I had seen nothing sacred, and the things that were glorious had no glory and the sacrifices were like the stockyards at Chicago if nothing was done with the meat except to bury it. There were many words that you could not stand to hear and finally only the names of the places had dignity.
—Ernest Hemingway, A Farewell to Arms
The Presidio of Monterey sits on a bluff jutting north into Monterey Bay. Rolling hills, mature cypress and pine trees, and a healthy deer population are among its pleasures. To the south a few miles is Carmel-by-the-Sea, where Clint Eastwood was mayor during the last half of the 1980s. Further south is the rugged Big Sur coastline. Despite its breathtaking views and proximity to some highly coveted real estate, this garrison started as a rugged Spanish outpost in the late 1760s. The United States took control of the fort in 1846 during the Mexican-American War. Today the Presidio of Monterey hosts the Defense Language Institute Foreign Language Center, where the Department of Defense and other federal agencies prep need-to-know types in languages and cultures that might come in handy during treaty negotiations, drug wars, Middle Eastern adventures, and other such matters. The Presidio, with its postcard-ready vistas, feels more like a college campus than a military base.
Any way you look at it, it’s a long way from Iraq. But Iraq is never far from Dave Ramos. He served two tours there as a combat medic—a 68W, or 68 Whiskey as they are known—and the experience, especially his second deployment, has bled into every aspect of his life.
“It was the entire spectrum, the best and the worst,” says Ramos of that brutal second tour. “I saw the most inhumane and I did the most inhumane. I saw the most amazing, and I did the most amazing. I completely fucked up my marriage and I witnessed many gruesome acts of dismemberment and death.”
Ramos recalls, in particular, the kid who died in his arms while he was stationed in Al Qayara.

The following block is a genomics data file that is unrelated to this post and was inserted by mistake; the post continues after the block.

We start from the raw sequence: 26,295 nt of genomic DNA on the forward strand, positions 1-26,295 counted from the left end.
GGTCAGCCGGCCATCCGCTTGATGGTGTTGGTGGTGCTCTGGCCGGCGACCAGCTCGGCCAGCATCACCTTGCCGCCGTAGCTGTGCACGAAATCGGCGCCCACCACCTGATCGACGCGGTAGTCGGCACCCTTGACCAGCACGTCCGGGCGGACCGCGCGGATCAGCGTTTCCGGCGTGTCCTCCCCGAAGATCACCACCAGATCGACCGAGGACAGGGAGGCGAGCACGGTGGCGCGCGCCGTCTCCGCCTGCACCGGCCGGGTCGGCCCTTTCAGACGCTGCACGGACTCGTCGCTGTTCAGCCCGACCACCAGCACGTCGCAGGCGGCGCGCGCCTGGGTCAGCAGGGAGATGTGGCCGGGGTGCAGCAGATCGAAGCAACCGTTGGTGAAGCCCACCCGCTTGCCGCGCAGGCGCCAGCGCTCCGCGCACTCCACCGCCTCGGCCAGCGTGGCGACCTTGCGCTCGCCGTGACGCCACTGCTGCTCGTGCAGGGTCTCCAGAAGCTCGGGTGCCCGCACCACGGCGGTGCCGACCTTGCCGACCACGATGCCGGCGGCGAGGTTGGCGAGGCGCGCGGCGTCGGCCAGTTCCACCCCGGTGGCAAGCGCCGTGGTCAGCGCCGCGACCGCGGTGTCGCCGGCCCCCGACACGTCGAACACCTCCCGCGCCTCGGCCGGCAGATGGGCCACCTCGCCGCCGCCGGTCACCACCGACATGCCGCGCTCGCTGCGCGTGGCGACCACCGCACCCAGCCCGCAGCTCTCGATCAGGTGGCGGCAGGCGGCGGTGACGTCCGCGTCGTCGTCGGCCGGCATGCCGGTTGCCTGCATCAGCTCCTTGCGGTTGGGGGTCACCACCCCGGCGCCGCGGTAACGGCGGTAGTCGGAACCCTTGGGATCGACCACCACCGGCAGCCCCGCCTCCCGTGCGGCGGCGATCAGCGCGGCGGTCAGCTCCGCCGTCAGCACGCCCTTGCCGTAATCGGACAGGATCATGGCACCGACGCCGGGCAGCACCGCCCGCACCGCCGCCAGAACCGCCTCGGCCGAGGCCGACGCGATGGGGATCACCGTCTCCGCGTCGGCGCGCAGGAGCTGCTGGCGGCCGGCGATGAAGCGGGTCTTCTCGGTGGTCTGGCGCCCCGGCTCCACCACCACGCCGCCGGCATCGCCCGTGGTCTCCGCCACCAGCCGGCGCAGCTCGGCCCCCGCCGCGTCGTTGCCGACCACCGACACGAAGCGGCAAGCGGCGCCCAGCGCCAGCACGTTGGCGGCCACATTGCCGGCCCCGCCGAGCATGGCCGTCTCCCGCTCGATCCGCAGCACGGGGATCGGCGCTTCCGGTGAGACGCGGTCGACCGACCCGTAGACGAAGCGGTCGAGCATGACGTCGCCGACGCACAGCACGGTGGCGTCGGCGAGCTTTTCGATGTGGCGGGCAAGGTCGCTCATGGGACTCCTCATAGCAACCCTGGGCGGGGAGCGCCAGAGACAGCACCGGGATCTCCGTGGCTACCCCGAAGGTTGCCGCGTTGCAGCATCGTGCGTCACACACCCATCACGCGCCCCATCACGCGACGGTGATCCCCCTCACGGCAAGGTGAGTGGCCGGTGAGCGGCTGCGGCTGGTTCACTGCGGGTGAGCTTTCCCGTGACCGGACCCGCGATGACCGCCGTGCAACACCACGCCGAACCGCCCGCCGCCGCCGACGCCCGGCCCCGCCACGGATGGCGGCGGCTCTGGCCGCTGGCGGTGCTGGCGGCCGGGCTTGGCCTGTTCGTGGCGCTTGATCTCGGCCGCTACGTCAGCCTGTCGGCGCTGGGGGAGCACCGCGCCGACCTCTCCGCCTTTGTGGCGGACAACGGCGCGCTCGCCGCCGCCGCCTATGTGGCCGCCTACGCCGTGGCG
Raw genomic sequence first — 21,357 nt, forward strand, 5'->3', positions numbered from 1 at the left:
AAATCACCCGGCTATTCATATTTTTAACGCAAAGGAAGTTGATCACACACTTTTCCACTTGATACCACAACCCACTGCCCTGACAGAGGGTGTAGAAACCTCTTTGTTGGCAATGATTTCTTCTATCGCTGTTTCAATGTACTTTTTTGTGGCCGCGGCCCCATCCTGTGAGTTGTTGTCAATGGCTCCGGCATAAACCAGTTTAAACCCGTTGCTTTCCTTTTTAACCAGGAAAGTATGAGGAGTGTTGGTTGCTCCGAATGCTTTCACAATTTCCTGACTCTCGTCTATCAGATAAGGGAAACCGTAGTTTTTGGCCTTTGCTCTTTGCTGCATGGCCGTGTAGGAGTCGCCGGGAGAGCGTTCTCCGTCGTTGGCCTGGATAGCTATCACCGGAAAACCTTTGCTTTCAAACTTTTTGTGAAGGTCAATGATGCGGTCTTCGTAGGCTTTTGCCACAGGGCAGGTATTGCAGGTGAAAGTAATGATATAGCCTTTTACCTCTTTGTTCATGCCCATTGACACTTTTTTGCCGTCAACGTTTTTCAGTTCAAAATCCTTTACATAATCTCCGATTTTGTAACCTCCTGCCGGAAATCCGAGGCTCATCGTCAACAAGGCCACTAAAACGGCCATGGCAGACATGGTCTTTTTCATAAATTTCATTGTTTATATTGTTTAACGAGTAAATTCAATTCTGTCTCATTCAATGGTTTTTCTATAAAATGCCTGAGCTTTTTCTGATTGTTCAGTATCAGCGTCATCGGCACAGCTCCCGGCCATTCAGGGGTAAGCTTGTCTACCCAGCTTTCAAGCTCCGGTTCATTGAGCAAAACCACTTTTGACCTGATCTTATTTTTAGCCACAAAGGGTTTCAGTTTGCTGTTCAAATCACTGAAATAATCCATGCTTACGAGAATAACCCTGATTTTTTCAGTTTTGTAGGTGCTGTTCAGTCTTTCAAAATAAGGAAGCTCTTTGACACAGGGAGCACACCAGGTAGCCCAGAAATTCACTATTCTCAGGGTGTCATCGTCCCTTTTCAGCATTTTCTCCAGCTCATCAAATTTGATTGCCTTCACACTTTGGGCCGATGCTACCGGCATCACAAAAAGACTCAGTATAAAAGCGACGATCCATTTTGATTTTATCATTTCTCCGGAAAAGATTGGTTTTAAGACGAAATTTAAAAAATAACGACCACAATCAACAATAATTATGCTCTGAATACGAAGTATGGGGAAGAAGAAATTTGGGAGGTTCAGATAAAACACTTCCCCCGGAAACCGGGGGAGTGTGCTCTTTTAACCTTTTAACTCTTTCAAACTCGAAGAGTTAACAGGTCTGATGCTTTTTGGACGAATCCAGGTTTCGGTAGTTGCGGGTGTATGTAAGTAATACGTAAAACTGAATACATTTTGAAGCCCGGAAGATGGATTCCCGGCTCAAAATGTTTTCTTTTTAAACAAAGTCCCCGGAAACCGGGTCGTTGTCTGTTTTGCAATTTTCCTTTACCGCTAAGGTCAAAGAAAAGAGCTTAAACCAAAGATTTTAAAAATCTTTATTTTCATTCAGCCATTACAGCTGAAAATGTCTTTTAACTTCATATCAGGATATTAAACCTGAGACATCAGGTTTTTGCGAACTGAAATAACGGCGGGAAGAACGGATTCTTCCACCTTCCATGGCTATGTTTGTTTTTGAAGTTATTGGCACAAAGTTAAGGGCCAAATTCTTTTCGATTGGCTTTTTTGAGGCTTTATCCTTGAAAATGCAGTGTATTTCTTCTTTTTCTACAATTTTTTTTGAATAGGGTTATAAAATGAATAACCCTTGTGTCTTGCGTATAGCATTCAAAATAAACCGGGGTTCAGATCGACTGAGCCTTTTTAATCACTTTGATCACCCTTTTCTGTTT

A fellow medic was trying to do an emergency cricothyroidotomy, a procedure in which a hole is cut in the throat and a tube stuck through it so the patient can breathe.
“The kid, an Iraqi, must have been pretty close to the blast because his face was bashed and battered,” says Ramos. “He was probably my age. You couldn’t tell, he was that bad. His nasal and oral passages were meshed and mashed.”
Though now a civilian, Ramos is still muscled the way soldiers tend to be—their bodies built up as if to compensate for tolls taken by kicking down doors and dealing with waves of casualties. He pauses and pushes back from his desk at the Presidio’s Army Health Care Clinic, where he’s worked since he returned from Iraq.
“The kid is covered in mud, blood, and disaster. I start bagging him, giving him the breaths. And we’re trying to calm him, relax him, and he’s screaming and yelling because he has no idea what’s going on. But the breaths are going into his stomach. It’s not working. He’s circling. … The doc says, you guys need to stop and go work on somebody who you know is going to make it.”
So Ramos starts for another patient. But when he looks back, he sees the kid still gasping for life. The body jerking, arms flailing. He goes back to him, tries to breathe for the kid again. “I watched his eyes roll back into his head and the doc says again—find somebody who will make it.”
This is what a 68 Whiskey is trained to do—calculate and categorize casualties on the IDME scale:
I: immediate—the ones who need transport now; every second counts if the patient is going to live.
D: delayed—they’ve got time before they need to be operated on.
M: minimal—they’ve got upward of twenty-four hours; they’ll get a Purple Heart, but they might get back to the line.
E: expectant—they’re circling the drain, ready to die.
In his emails to his son, Milo, his then wife, Carmia, and other family members and friends at home, Ramos tried to relieve some of the stress of war.
“I’m just glad they don’t speak English,” he writes in one message. “If I heard some dude screaming and crying about his wife, kids, anything like that, I’d totally breakdown … they are casualties, patients, victims. I can’t handle the thought that they are fathers, husbands, brothers, sons.”
In another, he confesses, “I still miss Milo and Carmia. I still hate Iraq. I still want to go home.”
Though thousands of miles and more than three years now separate Ramos from that second tour, he concedes that “those fifteen months are, as of today, just being ironed out.”
Bus Stops: A Memoir
Sep 15, 08:41 AMPurchase or Subscribe to Slake: Los Angeles
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